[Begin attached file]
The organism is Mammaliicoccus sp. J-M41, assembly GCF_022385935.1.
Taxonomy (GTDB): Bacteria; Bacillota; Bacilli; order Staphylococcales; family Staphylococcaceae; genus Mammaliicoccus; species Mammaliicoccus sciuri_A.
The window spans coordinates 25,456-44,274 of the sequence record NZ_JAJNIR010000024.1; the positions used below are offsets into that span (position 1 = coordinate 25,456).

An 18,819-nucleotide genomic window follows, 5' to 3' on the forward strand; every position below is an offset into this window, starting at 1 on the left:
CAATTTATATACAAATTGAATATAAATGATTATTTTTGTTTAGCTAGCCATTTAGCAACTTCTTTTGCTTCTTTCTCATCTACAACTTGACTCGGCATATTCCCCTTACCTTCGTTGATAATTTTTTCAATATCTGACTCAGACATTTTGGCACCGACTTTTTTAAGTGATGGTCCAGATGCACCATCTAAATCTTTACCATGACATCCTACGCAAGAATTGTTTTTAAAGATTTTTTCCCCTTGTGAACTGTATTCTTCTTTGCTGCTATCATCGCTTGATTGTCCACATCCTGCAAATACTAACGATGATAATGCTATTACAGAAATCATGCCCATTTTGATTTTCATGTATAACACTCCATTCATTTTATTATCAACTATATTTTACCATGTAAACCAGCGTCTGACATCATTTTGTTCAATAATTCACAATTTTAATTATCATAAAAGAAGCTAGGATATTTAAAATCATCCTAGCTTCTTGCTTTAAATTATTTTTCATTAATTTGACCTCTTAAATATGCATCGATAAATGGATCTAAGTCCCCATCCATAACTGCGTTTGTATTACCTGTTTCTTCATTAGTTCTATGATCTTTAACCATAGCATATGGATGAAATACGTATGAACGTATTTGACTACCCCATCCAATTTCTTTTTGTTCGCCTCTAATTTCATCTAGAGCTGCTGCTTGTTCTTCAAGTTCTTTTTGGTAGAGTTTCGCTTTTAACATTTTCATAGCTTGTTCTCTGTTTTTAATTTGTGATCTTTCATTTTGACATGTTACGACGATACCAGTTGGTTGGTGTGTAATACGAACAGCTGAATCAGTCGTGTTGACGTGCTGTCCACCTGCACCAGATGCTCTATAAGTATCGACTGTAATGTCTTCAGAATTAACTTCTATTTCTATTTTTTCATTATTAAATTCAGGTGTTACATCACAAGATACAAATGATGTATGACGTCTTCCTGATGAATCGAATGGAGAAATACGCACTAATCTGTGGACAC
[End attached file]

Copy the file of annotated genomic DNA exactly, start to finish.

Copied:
The organism is Mammaliicoccus sp. J-M41, assembly GCF_022385935.1.
Taxonomy (GTDB): Bacteria; Bacillota; Bacilli; order Staphylococcales; family Staphylococcaceae; genus Mammaliicoccus; species Mammaliicoccus sciuri_A.
The window spans coordinates 25,456-44,274 of the sequence record NZ_JAJNIR010000024.1; the positions used below are offsets into that span (position 1 = coordinate 25,456).

An 18,819-nucleotide genomic window follows, 5' to 3' on the forward strand; every position below is an offset into this window, starting at 1 on the left:
CAATTTATATACAAATTGAATATAAATGATTATTTTTGTTTAGCTAGCCATTTAGCAACTTCTTTTGCTTCTTTCTCATCTACAACTTGACTCGGCATATTCCCCTTACCTTCGTTGATAATTTTTTCAATATCTGACTCAGACATTTTGGCACCGACTTTTTTAAGTGATGGTCCAGATGCACCATCTAAATCTTTACCATGACATCCTACGCAAGAATTGTTTTTAAAGATTTTTTCCCCTTGTGAACTGTATTCTTCTTTGCTGCTATCATCGCTTGATTGTCCACATCCTGCAAATACTAACGATGATAATGCTATTACAGAAATCATGCCCATTTTGATTTTCATGTATAACACTCCATTCATTTTATTATCAACTATATTTTACCATGTAAACCAGCGTCTGACATCATTTTGTTCAATAATTCACAATTTTAATTATCATAAAAGAAGCTAGGATATTTAAAATCATCCTAGCTTCTTGCTTTAAATTATTTTTCATTAATTTGACCTCTTAAATATGCATCGATAAATGGATCTAAGTCCCCATCCATAACTGCGTTTGTATTACCTGTTTCTTCATTAGTTCTATGATCTTTAACCATAGCATATGGATGAAATACGTATGAACGTATTTGACTACCCCATCCAATTTCTTTTTGTTCGCCTCTAATTTCATCTAGAGCTGCTGCTTGTTCTTCAAGTTCTTTTTGGTAGAGTTTCGCTTTTAACATTTTCATAGCTTGTTCTCTGTTTTTAATTTGTGATCTTTCATTTTGACATGTTACGACGATACCAGTTGGTTGGTGTGTAATACGAACAGCTGAATCAGTCGTGTTGACGTGCTGTCCACCTGCACCAGATGCTCTATAAGTATCGACTGTAATGTCTTCAGAATTAACTTCTATTTCTATTTTTTCATTATTAAATTCAGGTGTTACATCACAAGATACAAATGATGTATGACGTCTTCCTGATGAATCGAATGGAGAAATACGCACTAATCTGTGGACAC